MWC 2011: Mobile upstart HTC, maker of iPhone rival-in-chief the HTC Desire, has launched its first tablet computer, the HTC Flyer, at Mobile World Congress today in Barcelona.
And whatever the truth behind the torrent of rumours we've been hearing about Apple's forthcoming iPad 2, HTC's new Android-based tablet looks set to give Steve Jobs' eagerly awaited gizmo a run for its money.
The Flyer's sleek aluminium body houses a 1.5GHz processor, 1GB RAM and 32GB built-in storage as standard - though HTC has opted for a 7-inch, 1024x600-resolution screen in the vein of Samsung's Galaxy Tab.
More unusual, though, is the fact that HTC has decided to supplement the proddable device with a stylus, which the company says allows greater accuracy when doing things like drawing.
The usual suspects are there as far as connectivity goes - Wi-Fi, Bluetooth and quad-band GSM/GPRS with high-speed HSPA mobile downloads up to 14.4Mbit/s.
A new video streaming service, HTC Watch, is set to debut on the Flyer, and a new cloud-based gaming service developed in association with online gaming specialist OnLive is promised.
But while the Flyer includes support for Flash 10 and HTML 5, the 'fly' in the ointment, if you will, is the fact that it will ship with Android 2.3 'Gingerbread', rather than the newer - and somewhat sweeter - 3.0 'Honeycomb', which has been designed from the ground up specifically for tablet devices.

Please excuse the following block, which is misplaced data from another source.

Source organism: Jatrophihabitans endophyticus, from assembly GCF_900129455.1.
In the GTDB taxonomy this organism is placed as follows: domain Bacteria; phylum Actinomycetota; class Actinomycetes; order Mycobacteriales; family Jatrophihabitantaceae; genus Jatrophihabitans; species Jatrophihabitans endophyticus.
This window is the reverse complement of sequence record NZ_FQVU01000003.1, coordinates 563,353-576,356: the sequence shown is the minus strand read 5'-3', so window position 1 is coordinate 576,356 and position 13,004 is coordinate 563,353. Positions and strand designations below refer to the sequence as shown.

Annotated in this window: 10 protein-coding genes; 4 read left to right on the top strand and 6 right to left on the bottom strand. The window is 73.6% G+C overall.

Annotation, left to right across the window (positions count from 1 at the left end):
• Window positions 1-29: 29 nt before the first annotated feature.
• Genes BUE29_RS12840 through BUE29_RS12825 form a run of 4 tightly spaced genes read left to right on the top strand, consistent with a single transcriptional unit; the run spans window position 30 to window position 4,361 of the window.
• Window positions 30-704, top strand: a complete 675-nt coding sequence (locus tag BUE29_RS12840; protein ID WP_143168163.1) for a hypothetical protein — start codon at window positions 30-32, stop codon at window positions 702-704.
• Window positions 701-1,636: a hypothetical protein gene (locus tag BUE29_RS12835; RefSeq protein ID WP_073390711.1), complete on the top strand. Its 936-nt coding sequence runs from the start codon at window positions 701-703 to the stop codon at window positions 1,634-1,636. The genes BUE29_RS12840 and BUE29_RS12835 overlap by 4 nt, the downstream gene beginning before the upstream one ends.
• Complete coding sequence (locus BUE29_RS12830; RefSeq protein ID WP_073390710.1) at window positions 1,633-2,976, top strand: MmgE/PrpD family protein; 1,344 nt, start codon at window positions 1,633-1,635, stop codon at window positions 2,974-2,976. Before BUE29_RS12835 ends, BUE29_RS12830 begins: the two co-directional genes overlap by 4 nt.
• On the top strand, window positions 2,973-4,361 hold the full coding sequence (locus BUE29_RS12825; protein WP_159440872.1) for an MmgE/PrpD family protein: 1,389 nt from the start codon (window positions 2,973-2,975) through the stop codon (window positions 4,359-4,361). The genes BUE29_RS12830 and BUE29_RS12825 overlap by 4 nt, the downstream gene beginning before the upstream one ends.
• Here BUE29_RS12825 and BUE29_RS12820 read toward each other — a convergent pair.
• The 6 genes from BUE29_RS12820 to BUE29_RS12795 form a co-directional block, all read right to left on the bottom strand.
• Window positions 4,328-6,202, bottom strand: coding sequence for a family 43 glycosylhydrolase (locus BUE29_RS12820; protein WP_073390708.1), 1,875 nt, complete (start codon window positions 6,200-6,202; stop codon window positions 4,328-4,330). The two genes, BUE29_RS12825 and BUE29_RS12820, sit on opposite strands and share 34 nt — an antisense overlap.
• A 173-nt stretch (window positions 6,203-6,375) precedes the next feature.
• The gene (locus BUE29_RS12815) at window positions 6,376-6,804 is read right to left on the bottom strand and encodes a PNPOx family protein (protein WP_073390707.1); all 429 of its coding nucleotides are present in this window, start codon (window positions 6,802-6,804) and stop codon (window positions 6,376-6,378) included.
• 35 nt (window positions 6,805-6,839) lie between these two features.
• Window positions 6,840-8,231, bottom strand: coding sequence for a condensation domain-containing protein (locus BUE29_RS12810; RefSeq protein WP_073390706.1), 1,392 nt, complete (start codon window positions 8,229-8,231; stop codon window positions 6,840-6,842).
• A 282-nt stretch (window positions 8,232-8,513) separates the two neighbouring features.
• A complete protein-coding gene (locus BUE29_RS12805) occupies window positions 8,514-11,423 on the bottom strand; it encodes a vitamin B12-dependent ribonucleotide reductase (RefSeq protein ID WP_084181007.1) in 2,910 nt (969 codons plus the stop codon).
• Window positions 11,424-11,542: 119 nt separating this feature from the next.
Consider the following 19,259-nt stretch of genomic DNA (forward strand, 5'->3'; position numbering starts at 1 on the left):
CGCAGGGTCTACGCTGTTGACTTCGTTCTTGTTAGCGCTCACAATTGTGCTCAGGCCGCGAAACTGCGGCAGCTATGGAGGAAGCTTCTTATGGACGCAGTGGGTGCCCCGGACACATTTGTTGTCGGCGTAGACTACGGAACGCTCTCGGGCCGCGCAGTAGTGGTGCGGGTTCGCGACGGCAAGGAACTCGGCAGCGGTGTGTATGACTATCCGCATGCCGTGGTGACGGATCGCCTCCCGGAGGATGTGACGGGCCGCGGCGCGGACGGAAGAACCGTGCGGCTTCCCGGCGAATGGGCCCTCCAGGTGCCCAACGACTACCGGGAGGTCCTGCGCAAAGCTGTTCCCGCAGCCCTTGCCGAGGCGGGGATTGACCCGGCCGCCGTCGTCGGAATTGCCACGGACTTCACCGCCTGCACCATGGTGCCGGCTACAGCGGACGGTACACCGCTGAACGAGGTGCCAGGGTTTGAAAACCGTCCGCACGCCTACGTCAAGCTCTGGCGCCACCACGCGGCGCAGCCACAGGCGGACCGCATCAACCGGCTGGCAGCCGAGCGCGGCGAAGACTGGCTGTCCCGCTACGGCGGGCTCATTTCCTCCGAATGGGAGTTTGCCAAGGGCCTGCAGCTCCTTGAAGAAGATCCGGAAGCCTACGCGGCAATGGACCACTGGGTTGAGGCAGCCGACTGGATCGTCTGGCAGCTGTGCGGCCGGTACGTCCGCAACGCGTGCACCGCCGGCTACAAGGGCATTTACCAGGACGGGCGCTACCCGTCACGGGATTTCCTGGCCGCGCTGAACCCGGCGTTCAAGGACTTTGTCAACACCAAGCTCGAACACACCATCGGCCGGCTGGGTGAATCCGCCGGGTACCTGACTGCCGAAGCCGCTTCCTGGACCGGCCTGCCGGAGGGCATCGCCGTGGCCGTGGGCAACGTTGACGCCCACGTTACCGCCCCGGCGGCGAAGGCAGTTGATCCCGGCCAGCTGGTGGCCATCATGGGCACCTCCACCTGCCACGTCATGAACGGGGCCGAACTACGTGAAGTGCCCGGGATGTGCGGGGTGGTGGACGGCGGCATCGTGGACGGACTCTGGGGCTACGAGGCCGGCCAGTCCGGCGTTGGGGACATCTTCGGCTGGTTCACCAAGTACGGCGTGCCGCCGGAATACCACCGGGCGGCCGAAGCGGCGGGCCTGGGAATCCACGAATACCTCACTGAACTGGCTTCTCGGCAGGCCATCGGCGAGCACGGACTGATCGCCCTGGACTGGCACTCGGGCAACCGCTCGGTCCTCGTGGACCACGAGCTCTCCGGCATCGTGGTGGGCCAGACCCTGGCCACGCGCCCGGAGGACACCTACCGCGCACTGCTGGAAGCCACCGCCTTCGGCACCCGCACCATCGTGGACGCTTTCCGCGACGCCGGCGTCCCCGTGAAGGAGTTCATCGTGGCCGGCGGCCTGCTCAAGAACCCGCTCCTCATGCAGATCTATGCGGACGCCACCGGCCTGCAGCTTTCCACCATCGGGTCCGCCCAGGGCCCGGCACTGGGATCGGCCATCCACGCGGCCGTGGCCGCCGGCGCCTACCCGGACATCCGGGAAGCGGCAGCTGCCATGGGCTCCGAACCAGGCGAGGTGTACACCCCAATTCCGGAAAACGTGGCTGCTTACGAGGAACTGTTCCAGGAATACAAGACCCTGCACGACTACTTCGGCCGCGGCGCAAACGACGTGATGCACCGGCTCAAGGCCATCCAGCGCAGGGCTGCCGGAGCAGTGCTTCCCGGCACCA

HTC's popular Sense user interface will help alleviate the smartphone-centric 2.3's shortcomings a little, providing features such as a 3D carousel for browsing content - but users will doubtless be champing for the promised update to 3.0.
Unveiling the already heavily-leaked tablet today at MWC, HTC's CEO Peter Chou told the assembled hacks they could expect more where that came from:
"Clearly, smartphones have transformed our lives but, as we observed how people use smartphones, computers and other technologies, we saw an opportunity to create a tablet experience that is different, more personal and productive.
"We are progressing down a path as an industry when people will no longer be in a single device paradigm, but have multiple wireless devices for different needs; this is the direction we are moving."